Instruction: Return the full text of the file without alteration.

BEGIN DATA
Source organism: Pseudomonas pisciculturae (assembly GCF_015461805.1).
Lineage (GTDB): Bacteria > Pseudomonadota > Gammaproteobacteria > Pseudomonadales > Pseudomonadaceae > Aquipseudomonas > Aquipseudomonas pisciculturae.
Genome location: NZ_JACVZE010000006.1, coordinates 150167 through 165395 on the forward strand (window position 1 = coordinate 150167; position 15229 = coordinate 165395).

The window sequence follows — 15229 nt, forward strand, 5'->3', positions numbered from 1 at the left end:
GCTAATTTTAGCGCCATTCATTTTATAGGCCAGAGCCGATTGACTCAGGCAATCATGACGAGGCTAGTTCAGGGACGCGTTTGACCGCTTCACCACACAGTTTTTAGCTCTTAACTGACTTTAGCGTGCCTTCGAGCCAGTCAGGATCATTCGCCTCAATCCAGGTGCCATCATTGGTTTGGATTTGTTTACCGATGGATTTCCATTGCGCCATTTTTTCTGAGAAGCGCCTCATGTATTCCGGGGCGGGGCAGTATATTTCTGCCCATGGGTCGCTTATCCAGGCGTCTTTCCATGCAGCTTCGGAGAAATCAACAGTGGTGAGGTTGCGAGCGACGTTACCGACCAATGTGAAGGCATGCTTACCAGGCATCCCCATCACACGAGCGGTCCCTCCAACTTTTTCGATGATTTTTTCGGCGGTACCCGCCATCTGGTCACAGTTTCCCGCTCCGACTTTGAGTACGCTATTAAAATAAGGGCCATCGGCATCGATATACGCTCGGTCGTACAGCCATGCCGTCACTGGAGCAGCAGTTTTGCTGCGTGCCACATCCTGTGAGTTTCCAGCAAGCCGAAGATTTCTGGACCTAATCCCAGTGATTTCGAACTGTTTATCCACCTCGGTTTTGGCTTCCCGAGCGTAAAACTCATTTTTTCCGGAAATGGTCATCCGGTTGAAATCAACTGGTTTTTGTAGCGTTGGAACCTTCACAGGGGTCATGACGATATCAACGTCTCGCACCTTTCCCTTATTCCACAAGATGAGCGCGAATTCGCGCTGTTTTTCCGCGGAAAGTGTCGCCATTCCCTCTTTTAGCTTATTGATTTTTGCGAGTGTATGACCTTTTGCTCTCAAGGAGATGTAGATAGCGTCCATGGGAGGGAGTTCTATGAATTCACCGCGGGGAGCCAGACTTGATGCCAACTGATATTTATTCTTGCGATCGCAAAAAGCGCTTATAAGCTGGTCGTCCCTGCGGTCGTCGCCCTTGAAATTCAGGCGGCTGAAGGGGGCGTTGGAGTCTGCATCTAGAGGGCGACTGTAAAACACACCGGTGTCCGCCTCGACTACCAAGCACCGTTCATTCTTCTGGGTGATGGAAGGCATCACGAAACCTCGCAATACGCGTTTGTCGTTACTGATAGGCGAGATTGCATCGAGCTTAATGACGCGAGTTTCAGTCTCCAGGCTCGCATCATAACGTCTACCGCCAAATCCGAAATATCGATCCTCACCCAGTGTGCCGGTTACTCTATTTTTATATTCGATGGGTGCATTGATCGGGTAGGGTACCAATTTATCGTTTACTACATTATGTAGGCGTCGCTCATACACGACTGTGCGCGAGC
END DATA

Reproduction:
Source organism: Pseudomonas pisciculturae (assembly GCF_015461805.1).
Lineage (GTDB): Bacteria > Pseudomonadota > Gammaproteobacteria > Pseudomonadales > Pseudomonadaceae > Aquipseudomonas > Aquipseudomonas pisciculturae.
Genome location: NZ_JACVZE010000006.1, coordinates 150167 through 165395 on the forward strand (window position 1 = coordinate 150167; position 15229 = coordinate 165395).

The window sequence follows — 15229 nt, forward strand, 5'->3', positions numbered from 1 at the left end:
GCTAATTTTAGCGCCATTCATTTTATAGGCCAGAGCCGATTGACTCAGGCAATCATGACGAGGCTAGTTCAGGGACGCGTTTGACCGCTTCACCACACAGTTTTTAGCTCTTAACTGACTTTAGCGTGCCTTCGAGCCAGTCAGGATCATTCGCCTCAATCCAGGTGCCATCATTGGTTTGGATTTGTTTACCGATGGATTTCCATTGCGCCATTTTTTCTGAGAAGCGCCTCATGTATTCCGGGGCGGGGCAGTATATTTCTGCCCATGGGTCGCTTATCCAGGCGTCTTTCCATGCAGCTTCGGAGAAATCAACAGTGGTGAGGTTGCGAGCGACGTTACCGACCAATGTGAAGGCATGCTTACCAGGCATCCCCATCACACGAGCGGTCCCTCCAACTTTTTCGATGATTTTTTCGGCGGTACCCGCCATCTGGTCACAGTTTCCCGCTCCGACTTTGAGTACGCTATTAAAATAAGGGCCATCGGCATCGATATACGCTCGGTCGTACAGCCATGCCGTCACTGGAGCAGCAGTTTTGCTGCGTGCCACATCCTGTGAGTTTCCAGCAAGCCGAAGATTTCTGGACCTAATCCCAGTGATTTCGAACTGTTTATCCACCTCGGTTTTGGCTTCCCGAGCGTAAAACTCATTTTTTCCGGAAATGGTCATCCGGTTGAAATCAACTGGTTTTTGTAGCGTTGGAACCTTCACAGGGGTCATGACGATATCAACGTCTCGCACCTTTCCCTTATTCCACAAGATGAGCGCGAATTCGCGCTGTTTTTCCGCGGAAAGTGTCGCCATTCCCTCTTTTAGCTTATTGATTTTTGCGAGTGTATGACCTTTTGCTCTCAAGGAGATGTAGATAGCGTCCATGGGAGGGAGTTCTATGAATTCACCGCGGGGAGCCAGACTTGATGCCAACTGATATTTATTCTTGCGATCGCAAAAAGCGCTTATAAGCTGGTCGTCCCTGCGGTCGTCGCCCTTGAAATTCAGGCGGCTGAAGGGGGCGTTGGAGTCTGCATCTAGAGGGCGACTGTAAAACACACCGGTGTCCGCCTCGACTACCAAGCACCGTTCATTCTTCTGGGTGATGGAAGGCATCACGAAACCTCGCAATACGCGTTTGTCGTTACTGATAGGCGAGATTGCATCGAGCTTAATGACGCGAGTTTCAGTCTCCAGGCTCGCATCATAACGTCTACCGCCAAATCCGAAATATCGATCCTCACCCAGTGTGCCGGTTACTCTATTTTTATATTCGATGGGTGCATTGATCGGGTAGGGTACCAATTTATCGTTTACTACATTATGTAGGCGTCGCTCATACACGACTGTGCGCGAGC